Unrealized and realized gains/losses, account balances, margin, buying power, and internal rate of return all display in real-time. Fidelity provides access to third-party tax reporting programs, including TurboTax, H&R Block, and TaxAct. Tax-related reports show up online and you can download them as CSV and PDF files. You can maintain a trading journal and attach notes, graphs, and other market data to your trades.
While the trade ticket calculates a short-term or long-term gain/loss for the order, there isn't a standalone tool to calculate the tax impact of future trades.
The web platform has a relatively easy workflow, and you can link to news and research from symbols in your portfolio or watchlist. Quotes and news don't update automatically, so you must click the refresh button at the top of the screen to see up-to-date information. However, you can view streaming quotes in a watch list by toggling the streaming button on. You can set a few trading defaults on the web, such as whether you want a market or limit order, but you have to make most choices when you place the trade.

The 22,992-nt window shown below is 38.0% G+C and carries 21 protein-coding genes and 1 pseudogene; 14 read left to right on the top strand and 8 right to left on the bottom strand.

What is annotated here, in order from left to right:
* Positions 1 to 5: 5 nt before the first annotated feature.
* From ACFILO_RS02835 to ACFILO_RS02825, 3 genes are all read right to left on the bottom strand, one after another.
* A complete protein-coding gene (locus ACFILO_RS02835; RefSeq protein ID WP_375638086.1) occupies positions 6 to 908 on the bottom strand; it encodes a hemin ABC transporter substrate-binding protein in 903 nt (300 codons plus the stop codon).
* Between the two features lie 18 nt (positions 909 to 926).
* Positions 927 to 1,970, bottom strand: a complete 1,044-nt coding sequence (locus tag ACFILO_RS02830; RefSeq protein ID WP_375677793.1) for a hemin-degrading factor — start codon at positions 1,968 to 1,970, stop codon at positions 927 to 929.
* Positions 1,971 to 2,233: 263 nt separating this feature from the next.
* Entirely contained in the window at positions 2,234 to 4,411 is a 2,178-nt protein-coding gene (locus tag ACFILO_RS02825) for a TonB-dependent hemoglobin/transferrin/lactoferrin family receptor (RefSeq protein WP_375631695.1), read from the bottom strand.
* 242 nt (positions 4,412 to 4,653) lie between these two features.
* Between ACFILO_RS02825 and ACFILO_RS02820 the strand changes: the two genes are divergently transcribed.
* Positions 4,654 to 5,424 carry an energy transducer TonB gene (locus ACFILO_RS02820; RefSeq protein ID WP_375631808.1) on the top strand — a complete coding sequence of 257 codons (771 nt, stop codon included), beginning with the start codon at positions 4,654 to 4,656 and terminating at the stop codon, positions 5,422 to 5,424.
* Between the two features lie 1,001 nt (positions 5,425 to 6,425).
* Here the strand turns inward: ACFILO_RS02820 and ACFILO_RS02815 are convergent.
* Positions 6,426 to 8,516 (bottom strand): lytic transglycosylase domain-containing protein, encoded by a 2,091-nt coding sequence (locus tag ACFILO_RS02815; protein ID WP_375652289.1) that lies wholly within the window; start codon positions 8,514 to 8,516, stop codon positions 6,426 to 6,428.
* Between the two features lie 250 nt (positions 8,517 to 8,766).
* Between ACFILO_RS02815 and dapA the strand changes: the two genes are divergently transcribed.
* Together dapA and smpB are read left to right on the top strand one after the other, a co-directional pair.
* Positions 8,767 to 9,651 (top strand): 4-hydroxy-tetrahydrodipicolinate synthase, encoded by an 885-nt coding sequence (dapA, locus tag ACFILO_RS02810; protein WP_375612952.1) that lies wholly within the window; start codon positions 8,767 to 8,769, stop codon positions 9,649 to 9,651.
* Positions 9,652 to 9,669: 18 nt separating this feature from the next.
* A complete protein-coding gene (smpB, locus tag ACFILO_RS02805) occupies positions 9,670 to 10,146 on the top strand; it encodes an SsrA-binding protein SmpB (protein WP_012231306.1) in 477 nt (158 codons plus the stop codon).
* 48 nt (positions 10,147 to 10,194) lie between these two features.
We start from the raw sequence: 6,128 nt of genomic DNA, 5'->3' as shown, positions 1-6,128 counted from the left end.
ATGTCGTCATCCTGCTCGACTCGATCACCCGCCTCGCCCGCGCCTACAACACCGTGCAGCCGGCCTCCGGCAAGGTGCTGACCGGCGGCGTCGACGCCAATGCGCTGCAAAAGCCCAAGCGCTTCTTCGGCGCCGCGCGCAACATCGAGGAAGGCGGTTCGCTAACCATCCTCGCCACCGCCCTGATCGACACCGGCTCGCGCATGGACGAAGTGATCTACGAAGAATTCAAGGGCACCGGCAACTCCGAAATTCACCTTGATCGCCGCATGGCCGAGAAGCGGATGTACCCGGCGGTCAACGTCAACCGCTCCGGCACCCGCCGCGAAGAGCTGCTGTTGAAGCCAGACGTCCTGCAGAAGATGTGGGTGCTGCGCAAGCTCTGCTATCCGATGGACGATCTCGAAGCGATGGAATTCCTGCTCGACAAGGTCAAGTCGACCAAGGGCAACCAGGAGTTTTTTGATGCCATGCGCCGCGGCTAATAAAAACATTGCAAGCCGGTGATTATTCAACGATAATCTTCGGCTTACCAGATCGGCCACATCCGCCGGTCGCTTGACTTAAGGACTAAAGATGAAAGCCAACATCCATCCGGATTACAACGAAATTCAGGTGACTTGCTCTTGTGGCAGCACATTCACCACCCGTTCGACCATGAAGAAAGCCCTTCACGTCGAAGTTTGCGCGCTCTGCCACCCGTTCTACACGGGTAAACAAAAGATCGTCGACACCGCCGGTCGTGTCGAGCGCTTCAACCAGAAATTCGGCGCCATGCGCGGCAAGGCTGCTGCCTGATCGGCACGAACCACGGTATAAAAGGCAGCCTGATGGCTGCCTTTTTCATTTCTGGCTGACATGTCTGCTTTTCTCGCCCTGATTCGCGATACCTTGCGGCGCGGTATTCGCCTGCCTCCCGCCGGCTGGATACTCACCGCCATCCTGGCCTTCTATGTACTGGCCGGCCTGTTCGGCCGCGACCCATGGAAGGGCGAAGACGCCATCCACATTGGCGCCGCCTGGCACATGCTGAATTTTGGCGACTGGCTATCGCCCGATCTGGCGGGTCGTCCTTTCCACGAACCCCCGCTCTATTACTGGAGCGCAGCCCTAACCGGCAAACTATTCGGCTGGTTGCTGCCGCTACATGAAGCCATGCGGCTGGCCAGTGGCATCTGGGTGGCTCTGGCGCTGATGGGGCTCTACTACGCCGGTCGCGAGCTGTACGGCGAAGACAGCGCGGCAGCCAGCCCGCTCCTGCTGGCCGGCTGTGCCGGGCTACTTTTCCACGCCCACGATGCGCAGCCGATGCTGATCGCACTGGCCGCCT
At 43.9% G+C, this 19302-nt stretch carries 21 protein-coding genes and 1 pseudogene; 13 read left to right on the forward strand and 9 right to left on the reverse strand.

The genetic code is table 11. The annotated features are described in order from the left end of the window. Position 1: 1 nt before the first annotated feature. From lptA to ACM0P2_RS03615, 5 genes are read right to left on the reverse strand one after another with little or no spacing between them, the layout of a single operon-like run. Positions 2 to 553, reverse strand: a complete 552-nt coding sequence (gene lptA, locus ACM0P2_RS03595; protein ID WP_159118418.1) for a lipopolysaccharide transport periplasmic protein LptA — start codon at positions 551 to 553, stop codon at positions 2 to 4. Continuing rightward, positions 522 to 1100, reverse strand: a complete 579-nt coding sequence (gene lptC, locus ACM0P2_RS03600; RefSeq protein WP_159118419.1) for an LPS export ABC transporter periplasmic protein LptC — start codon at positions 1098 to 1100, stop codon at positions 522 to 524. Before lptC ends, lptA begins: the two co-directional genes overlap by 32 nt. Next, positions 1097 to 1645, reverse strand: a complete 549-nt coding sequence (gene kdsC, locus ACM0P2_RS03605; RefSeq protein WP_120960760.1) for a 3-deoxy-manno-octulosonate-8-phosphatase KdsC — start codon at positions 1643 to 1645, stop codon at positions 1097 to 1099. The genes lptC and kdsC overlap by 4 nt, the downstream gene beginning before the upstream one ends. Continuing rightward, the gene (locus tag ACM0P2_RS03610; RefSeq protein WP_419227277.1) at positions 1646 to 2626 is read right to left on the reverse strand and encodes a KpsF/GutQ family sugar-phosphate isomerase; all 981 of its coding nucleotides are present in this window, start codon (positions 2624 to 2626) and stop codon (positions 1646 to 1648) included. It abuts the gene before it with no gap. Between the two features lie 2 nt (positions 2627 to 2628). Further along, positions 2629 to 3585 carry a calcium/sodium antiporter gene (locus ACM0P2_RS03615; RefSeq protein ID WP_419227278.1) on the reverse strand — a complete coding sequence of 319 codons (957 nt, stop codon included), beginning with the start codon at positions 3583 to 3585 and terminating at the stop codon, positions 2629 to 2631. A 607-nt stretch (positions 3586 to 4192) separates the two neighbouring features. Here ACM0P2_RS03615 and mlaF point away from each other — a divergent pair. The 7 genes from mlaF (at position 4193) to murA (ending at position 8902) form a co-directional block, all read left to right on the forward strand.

Active Trader Pro is more robust than the web option and it's also more customizable. You can create personalized layouts to view the information that's most important to you. You can also set trade defaults, create shortcuts, and use hotkeys to navigate through the platform and speed up order entry. The platform supports chart trading, and you can stage orders for later and place basket trades. There's streaming real-time data across the platform, including in watchlists, charts, order entry tickets, and options chains. The platform also provides a probability calculator, options analytics, measures of cross-account concentrations, and much more.
Fidelity's Mobile Experience